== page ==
As a resume writer, one of the most common complaints I hear is the treatment of clients at job agencies. The story below was sourced from The Guardian.
For the past two decades, millions of people who have found themselves unemployed have been sent to one of the country’s outsourced job agencies – whether they like it or not.
The government pays these companies and non-profits millions each year to assist – but also police – their clients’ job search efforts. They get more money for getting people into jobs or education.
The fact is that while there have been some successes, there are countless horror stories, where job agencies do nothing to help their clients find employment. They enrol them in useless training and in some cases, bully them.
The 150-page review, conducted by Boston Consulting Group, looked into the $1bn-a-year Disability Employment Services (DES) program and found the program was a cash cow for some providers, while results for jobseekers went backwards.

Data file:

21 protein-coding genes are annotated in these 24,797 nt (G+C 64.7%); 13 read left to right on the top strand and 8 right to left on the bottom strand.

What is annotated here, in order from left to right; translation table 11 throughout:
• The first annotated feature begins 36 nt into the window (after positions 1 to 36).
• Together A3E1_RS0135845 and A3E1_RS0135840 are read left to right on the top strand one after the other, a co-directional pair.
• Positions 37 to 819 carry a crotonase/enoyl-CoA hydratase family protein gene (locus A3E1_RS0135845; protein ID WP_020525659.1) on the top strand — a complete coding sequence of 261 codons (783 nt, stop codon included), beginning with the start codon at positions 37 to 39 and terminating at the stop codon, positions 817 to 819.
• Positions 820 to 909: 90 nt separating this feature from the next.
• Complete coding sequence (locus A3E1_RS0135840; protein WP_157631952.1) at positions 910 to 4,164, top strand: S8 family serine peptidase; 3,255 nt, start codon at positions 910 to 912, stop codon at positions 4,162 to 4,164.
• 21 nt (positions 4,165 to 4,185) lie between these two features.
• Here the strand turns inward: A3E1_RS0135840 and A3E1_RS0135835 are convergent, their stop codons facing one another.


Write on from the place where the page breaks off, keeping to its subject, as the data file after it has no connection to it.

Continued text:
There is also the larger flagship JobActive program, whose myriad issues have also been covered by the Guardian.
The changing profile of Australia’s unemployed, meant more people were being sent to the DES program. This boosted agency coffers by more than 28% over the last few years.
Yet the likelihood of a DES participant finding a job declined by “around 12-14%”, the review found. The cost to the taxpayer of getting someone into six months of work, increased from $27,800 to $38,400 in only two years, with worse results.
Boston Consulting Group also found that providers were channelling more jobseekers into useless training courses. There was “limited evidence” jobseekers graduated from those courses or they were relevant.
Job agencies themselves told Boston Consulting Group that mutual obligations “did not, on balance, improve the likelihood of employment”. By chance, academic research came to a similar conclusion this week.
If you think job agencies are bad, spare a thought for some of the tricks that recruiters get up to.